Regents face big changes in university enrollments

PIERRE -- The state Board of Regents whose members govern South Dakota's public universities plan significant discussions this week about balancing the system's long-term finances and enrollments trends.

PIERRE - The state Board of Regents whose members govern South Dakota's public universities plan significant discussions this week about balancing the system's long-term finances and enrollments trends.

The six universities as a whole have increasingly turned to non-resident students to cover debt and operating expenses while students increasingly select distance education courses.

At the same time the regents want to play a larger role in helping South Dakota's businesses and workforce fill their economic potential.

One step the regents will consider Wednesday is formally adopting a goal that 65 percent of South Dakotans ages 25-34 would have at least a certificate or other post-secondary credential by the year 2025.

The regents provisionally approved the goal in October. The long-range purpose is to gradually build the workforce's capacity.


Currently 45 percent of the workforce ages 25-64 have a bachelor degree, associate degree or professional degree. Another 22 percent have some college coursework.

The regents also will consider adding an audit committee as a formal arm of the full board, with possibly some outside financial experts serving on it too.

That panel would receive more financial details than the board has been getting.

Another discussion would focus on enrollment trends and campus investments for buildings such as residence halls and student centers.

On-campus enrollments as a whole fell 911 students from fall 2010 to fall 2015 while on-campus students taking distance courses climbed by 587, or 40.9 percent, to 2,073 during the same period.

The report to the regents states:

"We have become more dependent on non-resident students to fill our residence halls and to pay the fees to support student unions and wellness centers. The campuses have done an excellent job in replacing a declining number of residents with non-resident students.

"This trend also makes us more vulnerable when other states lower cost, add incentives to keep their students in state or grow their scholarship base."


For the fall 2010 to fall 2015 period, two campuses saw enrollments grow. South Dakota School of Mines and Technology in Rapid City increased 13.7 percent to 2,436. University of South Dakota at Vermillion rose 1.9 percent to 5,757.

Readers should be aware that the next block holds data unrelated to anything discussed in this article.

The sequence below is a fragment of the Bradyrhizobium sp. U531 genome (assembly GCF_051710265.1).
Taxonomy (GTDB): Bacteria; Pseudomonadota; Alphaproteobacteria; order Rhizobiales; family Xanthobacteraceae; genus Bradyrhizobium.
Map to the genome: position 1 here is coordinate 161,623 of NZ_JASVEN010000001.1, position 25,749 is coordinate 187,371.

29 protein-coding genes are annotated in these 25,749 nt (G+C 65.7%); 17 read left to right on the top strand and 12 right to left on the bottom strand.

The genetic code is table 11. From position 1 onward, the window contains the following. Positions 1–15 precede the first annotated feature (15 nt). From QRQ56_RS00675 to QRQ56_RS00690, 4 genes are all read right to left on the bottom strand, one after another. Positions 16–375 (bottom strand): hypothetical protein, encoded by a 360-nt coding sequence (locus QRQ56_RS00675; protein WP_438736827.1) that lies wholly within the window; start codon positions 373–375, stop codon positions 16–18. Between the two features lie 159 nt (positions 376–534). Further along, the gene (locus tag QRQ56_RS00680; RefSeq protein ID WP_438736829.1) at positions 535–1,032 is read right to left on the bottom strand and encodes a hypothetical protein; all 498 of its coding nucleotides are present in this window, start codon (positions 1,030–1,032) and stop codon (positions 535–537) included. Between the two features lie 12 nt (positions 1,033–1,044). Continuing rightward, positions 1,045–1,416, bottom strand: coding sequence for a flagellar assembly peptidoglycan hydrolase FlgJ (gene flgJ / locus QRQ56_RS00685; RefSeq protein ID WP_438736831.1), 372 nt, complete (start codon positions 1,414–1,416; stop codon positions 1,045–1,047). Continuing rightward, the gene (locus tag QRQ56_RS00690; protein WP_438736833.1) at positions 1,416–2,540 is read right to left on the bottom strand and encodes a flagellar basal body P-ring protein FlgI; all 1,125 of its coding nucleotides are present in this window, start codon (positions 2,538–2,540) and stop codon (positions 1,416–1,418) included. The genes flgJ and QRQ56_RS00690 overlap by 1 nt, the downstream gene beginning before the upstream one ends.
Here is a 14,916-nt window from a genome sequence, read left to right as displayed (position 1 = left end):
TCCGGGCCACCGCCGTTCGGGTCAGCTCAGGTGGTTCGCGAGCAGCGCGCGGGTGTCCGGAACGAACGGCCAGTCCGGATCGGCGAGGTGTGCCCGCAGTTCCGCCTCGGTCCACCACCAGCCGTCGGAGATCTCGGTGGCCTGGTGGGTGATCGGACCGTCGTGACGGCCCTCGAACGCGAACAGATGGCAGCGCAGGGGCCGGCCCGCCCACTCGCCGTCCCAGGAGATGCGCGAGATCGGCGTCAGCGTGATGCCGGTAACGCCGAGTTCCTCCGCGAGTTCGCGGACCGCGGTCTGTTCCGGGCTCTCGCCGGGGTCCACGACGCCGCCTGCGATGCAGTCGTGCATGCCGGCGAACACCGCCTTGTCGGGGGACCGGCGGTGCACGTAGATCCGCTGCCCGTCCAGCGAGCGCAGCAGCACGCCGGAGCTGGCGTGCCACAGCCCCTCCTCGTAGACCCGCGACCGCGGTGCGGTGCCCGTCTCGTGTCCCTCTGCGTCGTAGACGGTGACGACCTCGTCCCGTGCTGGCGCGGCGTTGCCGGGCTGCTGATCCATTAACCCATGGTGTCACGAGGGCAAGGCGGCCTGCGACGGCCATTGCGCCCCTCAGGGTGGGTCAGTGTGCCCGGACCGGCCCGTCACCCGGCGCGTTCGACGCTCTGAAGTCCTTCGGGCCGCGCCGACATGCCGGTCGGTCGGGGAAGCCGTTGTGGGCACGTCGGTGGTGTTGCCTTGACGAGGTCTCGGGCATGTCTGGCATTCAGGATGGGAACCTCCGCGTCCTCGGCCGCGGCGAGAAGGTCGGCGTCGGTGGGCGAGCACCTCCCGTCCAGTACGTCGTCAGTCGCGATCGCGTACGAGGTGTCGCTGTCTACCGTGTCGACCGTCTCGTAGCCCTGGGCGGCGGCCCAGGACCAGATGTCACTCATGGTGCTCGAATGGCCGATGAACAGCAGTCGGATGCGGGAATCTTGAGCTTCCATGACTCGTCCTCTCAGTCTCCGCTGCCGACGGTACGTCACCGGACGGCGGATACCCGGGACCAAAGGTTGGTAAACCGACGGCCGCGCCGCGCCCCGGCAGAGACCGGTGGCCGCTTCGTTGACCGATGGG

Four campuses saw enrollments decline. Black Hills State University at Spearfish fell 21.9 percent to 1,927. Northern State University at Aberdeen dropped 17.9 percent to 1,495.

South Dakota State University at Brookings slipped by 5 percent to 8,979. Dakota State University at Madison essentially held even, seeing a 0.1 percent loss to 1,176.

The longer-term threat is that enrollment losses would affect the university system's ability to repay its bonded indebtedness for past construction projects.

The system places 11 percent of tuition in what's known as the Higher Education Facilities Fund, or HEFF, for campus projects. A full-time student currently pays $916 per year for bond debt, maintenance and repair. A distance-education student pays about $115 on each course for the same purposes.

The report notes that a 1 percent loss in credit hours would cost the system about $272,000 annually in HEFF revenue and that would accumulate to more than $4.6 million by 2030.

That report concludes with a reminder that a decision to invest more in campus building through debt is a 25-year commitment and advises that understanding changing demographics and demand for distance education must be considered.

"Given the current trends," that report ends, "a traditional campus will look very different in twenty-five years."


The regents are meeting in Pierre from Tuesday evening through Thursday in their annual planning session.

The full agenda is at .

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